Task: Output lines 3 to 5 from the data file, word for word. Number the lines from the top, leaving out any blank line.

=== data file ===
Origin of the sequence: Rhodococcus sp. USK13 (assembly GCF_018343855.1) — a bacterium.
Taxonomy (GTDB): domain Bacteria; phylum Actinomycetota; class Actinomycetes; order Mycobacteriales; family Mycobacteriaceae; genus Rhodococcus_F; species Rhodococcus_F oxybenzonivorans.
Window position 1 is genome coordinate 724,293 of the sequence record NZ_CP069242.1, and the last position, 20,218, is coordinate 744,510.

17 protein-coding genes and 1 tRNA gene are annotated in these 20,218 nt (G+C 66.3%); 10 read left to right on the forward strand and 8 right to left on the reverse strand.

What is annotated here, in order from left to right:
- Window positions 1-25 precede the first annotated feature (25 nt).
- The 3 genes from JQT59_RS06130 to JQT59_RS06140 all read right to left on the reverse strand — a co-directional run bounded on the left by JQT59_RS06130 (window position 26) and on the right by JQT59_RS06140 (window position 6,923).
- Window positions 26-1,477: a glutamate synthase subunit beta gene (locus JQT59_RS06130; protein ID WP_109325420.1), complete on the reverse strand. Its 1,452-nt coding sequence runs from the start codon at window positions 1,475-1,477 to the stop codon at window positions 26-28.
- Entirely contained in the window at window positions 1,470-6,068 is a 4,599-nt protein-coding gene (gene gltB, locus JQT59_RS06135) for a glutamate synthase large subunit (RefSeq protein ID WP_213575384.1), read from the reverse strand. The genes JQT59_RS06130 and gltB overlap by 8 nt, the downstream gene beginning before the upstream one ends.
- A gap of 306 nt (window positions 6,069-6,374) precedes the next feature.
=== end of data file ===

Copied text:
Window position 1 is genome coordinate 724,293 of the sequence record NZ_CP069242.1, and the last position, 20,218, is coordinate 744,510.

17 protein-coding genes and 1 tRNA gene are annotated in these 20,218 nt (G+C 66.3%); 10 read left to right on the forward strand and 8 right to left on the reverse strand.

What is annotated here, in order from left to right: